Earl warren Born on March 19,1891 in Los Angeles Earned law degree at University of CA Appointed attorney general of CA in 1939 Governor of CA from 1942-1950 Ran for vice president in 1948 unsuccessfully Appointed chief justice by President Eisenhower and serves from 1953-1969 Known for controversial decisions about civil rights First major case was Brown v. Board of Education Engle v. Vitale 1962: prayer in public school is unconstitutional Miranda v. Arizona 1966: authorities must inform criminal suspects of their rights
Historical background Plessy v. Ferguson 1896- establishes the “separate but equal” doctrine Different interpretation of the 14th amendment Court battles with this issue for over 50 years People take advantage of this doctrine to oppress African Americans “Separate but equal” doesn’t become an issue in education until later due to the slow development of public education.
Historical background The case combined several cases from Kansas, South Carolina, Virginia, and Delaware. The most famous case and namesake is that of Linda Brown and her family. 1952- The case was heard by Chief Justice Fred Vinson No decision was reached He died that year and was replaced by Earl Warren 1953- The case was reargued 1954- The court reached a unanimous decision declaring “separate but equal” unconstitutional.
Main idea The court found that even if segregated schools had identical facilities (which wasn’t usually the case), something about them was “inherently unequal.” They came to the conclusion that segregation itself “had a detrimental effect” and was giving African American children a sense of “inferiority” that “affects the motivation of a child to learn.” They also declared that segregation violates the 14th amendment of equal protection under the law.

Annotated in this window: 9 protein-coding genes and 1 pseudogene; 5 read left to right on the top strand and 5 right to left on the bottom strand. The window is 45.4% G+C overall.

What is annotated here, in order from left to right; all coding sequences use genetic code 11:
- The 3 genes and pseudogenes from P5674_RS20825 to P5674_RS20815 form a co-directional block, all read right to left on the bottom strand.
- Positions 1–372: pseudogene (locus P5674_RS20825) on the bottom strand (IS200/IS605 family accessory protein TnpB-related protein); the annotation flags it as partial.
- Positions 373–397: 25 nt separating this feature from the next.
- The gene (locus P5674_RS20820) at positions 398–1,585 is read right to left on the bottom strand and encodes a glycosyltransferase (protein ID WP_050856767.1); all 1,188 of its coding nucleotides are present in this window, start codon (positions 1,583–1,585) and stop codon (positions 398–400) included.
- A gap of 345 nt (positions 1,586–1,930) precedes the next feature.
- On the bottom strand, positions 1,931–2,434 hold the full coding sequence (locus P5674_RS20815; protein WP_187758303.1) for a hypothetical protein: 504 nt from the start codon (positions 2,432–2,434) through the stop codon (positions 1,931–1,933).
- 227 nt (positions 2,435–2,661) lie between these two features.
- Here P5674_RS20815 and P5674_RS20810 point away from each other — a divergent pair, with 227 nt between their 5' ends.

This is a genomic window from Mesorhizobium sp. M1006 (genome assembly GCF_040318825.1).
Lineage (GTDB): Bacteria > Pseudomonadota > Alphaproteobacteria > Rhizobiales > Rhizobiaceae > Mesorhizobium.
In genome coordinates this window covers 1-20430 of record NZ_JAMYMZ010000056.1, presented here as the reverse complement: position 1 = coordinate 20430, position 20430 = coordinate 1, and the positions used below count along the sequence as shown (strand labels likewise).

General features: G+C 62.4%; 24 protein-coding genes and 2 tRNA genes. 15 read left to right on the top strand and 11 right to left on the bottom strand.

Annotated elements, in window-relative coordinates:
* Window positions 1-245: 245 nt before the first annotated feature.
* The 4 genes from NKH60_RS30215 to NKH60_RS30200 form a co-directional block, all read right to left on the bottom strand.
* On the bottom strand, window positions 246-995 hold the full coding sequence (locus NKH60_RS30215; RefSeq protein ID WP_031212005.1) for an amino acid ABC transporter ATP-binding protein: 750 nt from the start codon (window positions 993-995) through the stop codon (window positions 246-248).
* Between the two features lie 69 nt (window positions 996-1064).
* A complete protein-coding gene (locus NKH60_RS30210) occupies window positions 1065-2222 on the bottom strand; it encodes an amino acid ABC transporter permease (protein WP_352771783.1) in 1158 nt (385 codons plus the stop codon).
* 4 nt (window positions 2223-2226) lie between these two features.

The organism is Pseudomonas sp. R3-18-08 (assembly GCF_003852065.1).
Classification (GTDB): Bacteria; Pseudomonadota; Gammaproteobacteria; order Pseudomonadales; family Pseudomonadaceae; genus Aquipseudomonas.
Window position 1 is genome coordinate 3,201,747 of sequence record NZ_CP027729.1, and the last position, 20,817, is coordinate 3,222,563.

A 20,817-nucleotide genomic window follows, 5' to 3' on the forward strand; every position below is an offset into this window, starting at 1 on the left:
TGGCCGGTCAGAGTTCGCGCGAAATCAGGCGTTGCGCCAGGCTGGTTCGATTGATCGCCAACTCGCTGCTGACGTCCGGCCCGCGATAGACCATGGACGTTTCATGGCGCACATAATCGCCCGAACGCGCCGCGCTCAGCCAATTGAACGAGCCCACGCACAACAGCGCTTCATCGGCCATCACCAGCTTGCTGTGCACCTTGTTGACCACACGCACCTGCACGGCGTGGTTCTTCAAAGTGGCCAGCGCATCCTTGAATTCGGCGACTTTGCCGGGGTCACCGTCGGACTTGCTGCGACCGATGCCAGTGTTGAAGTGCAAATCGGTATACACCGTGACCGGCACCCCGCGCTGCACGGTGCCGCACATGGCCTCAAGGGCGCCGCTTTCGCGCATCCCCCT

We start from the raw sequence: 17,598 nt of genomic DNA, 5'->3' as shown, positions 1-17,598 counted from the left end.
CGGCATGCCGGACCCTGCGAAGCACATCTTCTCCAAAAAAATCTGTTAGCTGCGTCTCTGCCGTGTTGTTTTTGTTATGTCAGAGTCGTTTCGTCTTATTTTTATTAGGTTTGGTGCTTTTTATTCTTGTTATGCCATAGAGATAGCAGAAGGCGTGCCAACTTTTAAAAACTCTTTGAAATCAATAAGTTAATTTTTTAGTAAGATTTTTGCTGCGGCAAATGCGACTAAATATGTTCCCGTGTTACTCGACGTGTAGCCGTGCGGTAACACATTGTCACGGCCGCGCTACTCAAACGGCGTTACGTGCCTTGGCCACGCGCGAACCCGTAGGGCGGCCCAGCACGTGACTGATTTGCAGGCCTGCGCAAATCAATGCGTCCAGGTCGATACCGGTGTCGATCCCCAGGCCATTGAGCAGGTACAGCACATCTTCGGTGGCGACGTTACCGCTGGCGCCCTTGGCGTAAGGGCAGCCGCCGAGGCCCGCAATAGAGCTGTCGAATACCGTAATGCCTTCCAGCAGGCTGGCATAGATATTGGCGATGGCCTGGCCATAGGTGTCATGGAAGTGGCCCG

effects The court passed a 2nd clause for the decision dealing with implementation. The cases would be brought back to the state courts so states could set up a means for integration in their public schools. This didn’t acknowledge the problem of balance. Many states fought back against mandated integration. Changed public schools into private schools and charged whites tuition Angry mobs prevented African American students from entering schools. Example: Little Rock Nine 1957
effects It forced Americans to redefine the meaning of “all men are created equal.” It destroyed the “separate but equal” loophole in the 14th amendment. Step in the right direction for African Americans gaining equality in society Major stimulus to civil rights movement
Works cited "Brown v. Board of Education." pbs.org. Public Broadcasting Corporation, Web. 27 Sept. 2009. "Earl Warren." American History. ABC-CLIO, 2009. Web. 24 Sept. 2009. <http://www.americanhistory.abc-clio.com>. "School Desegregation." American History. ABC-CLIO, 2009. Web. 24 Sept. 2009. <http://www.americanhistory.abc-clio.com>.